Apple-Samsung Case Shows Smartphone as Legal Magnet
The smartphone in your hand is a marvel of innovation, packing sophisticated computing and communications technologies into a sleek digital device.
It is also a litigation magnet.
In the last few years, the companies in the smartphone industry have spent billions of dollars buying patents and hundreds of millions suing one another. on Friday, that battle reached a peak with the decision by a federal jury in San Jose, Calif., to award Apple $1.05 billion in damages from Samsung for infringing on just six patents.
The case underscores how dysfunctional the patent system has become. Patent litigation has followed every industrial innovation, whether it is steam engines, cars, phones or semiconductors, but the smartphone wars are bigger, global and unusually complex.
And it is the courts, rather than the patent office, that are being used to push companies toward a truce. In the end, consumers may be the losers.
“It is hard not to see all the patent buying and patent lawsuits as a distortion of the role of patents,” said Josh Lerner, an economist and patent expert at Harvard Business School. “They are supposed to be an incentive for innovation.”
Samsung says it will challenge the jury's decision, which covered design basics like the shape of the iPhone itself and its array of small on-screen icons. So the courtroom conflict could continue for years, and even then, the case is but one of dozens of suits and countersuits in 10 countries between Apple and Samsung, the world's two leading smartphone makers.
But Apple has more than Samsung in its sights in its litigation campaign against the Korean electronics giant. Samsung is the leader among companies using Google's Android mobile operating system. So while Apple may be suing Samsung in courtrooms from Germany to Australia, the real enemy is up the road from Apple's headquarters in Cupertino, Calif., at the Googleplex in Mountain View.
Ultimately, the Apple-Samsung roadshow is just the main attraction in the global smartphone patent wars. the roster of litigants includes Microsoft, Nokia, HTC, Google's Motorola Mobility subsidiary and others.
In a recent case between Apple and Motorola, Judge Richard A. Posner, a prominent federal appeals court judge in Chicago, said in court that the use of patents in the smartphone industry showed a system in “chaos.” In June, Judge Posner dismissed the case, chastising both sides. He heaped scorn on Apple's broad claims for its user-experience patents and on Motorola's claim that Apple should pay a rich royalty on its basic communications patents. Both companies have appealed.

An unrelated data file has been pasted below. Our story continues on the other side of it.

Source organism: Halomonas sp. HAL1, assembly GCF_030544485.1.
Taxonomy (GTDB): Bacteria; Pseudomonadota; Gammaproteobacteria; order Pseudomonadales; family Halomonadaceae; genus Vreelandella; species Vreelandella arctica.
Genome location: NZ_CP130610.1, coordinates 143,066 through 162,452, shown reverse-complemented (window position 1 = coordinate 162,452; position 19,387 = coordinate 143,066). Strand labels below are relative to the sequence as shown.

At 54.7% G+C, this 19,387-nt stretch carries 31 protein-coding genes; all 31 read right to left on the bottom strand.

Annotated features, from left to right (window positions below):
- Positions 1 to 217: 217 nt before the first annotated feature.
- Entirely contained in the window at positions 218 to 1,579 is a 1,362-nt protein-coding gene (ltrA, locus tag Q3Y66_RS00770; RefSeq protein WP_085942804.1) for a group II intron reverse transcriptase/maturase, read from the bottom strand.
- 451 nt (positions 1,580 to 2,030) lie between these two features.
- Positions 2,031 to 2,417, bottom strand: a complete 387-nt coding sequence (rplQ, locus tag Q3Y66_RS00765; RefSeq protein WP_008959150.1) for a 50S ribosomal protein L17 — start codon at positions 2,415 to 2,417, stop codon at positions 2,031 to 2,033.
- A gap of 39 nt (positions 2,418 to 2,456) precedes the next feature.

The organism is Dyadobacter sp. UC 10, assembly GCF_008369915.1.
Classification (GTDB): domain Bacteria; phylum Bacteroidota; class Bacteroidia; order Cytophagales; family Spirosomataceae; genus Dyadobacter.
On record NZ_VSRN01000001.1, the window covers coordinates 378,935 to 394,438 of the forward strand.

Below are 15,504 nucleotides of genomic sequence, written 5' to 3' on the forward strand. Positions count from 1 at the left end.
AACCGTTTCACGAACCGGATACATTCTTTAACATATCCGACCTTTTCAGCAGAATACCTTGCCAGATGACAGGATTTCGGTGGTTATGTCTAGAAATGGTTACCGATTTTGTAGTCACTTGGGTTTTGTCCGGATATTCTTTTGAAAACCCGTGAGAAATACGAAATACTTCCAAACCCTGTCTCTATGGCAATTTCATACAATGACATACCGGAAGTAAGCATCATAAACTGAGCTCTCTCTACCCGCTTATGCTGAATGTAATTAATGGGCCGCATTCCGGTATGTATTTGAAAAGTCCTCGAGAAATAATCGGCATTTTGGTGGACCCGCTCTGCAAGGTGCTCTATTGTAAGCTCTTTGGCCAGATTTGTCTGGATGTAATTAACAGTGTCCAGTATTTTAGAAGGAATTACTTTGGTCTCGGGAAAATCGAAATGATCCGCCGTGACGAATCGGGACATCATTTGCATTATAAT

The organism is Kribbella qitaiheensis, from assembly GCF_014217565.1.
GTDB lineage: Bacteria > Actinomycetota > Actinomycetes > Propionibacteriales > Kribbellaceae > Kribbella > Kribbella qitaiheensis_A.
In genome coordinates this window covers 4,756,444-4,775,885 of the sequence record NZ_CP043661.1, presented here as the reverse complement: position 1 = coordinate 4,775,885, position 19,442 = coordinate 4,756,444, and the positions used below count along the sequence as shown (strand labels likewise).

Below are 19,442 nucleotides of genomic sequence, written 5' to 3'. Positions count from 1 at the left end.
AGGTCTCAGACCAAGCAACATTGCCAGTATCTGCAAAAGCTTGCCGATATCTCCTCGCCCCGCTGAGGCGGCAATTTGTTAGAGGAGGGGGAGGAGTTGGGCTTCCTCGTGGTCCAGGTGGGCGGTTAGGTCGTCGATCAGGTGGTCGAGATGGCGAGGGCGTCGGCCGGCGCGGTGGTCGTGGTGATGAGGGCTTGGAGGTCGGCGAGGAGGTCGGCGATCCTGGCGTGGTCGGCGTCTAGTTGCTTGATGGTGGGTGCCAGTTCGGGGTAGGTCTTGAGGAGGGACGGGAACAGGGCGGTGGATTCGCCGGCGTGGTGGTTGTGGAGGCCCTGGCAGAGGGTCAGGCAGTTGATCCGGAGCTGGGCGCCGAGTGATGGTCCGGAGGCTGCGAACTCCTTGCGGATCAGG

The disputes are fueled, legal experts say, by companies rushing to apply for patents as both defensive and offensive weapons, and by overburdened government examiners granting patents too easily.
“The smartphone patent battles are enabled by lots of trivial patents that never should have been granted in the first place,” said James E. Bessen, a patent expert and lecturer at the Boston University School of Law. “That's where Judge Posner was coming from in his ruling.”
To the winners of the patent wars, the rewards will be rich. Mobile computing, or smartphones and tablets, is the most lucrative and fastest-growing market in business. it has made Apple the most valuable company in the world. As Samsung passed Apple in the last year to become the largest smartphone maker, its profits surged along with its sales.
Despite the hostilities, experts say the smartphone patent wars will eventually end in an industrial armistice.
The California court decision, if it holds up on appeal, could have that effect. “This ruling sends a message to all the handset makers that you have to make truly differentiated products that look different,” said Colleen V. Chien, an assistant professor at the Santa Clara University School of Law. “And that's the message Apple wanted to send with its litigation.”
Most legal experts thought Apple would have the most trouble winning infringement judgments on its design patents, which are generally considered weaker than engineering patents for hardware or software, known as utility patents.
But the jury found that Samsung infringed on three of the four design patents in the case. the fourth was a patent for shape of a tablet computer — a rectangle with rounded corners.
“This could open up a whole new front in the patent wars, as companies race to file applications for design patents,” said Kevin G. Rivette, a Silicon Valley consultant and former vice president of intellectual property strategy for I.B.M.
Yet Mr. Rivette is convinced that the smartphone patent wars will subside and an accommodation will be reached. the sheer number of smartphone patents and the speed of innovation in product development undermine the power of the patents. that is very different than the role patents play in an industry like pharmaceuticals, where a blockbuster drug may be covered by a single patent or a few. In chemistry, the molecule is the patentable idea.
Smartphones are very different. an infringement ruling can slow a rival down for a few months, but not block it. Samsung engineers, for example, have already devised an alternative to one of the patents found to have been infringed upon in the California decision — the “bounce” feature. Pull a finger from the top of the iPhone's touch screen to the bottom and the page bounces. on the newest Samsung smartphones, the same downward finger stroke brings a blue glow at the bottom on the touch screen, not a bounce.
“In this industry, patents are not a clean weapon to stop others,” Mr. Rivette said. “The technology, like water, will find its way around impediments.”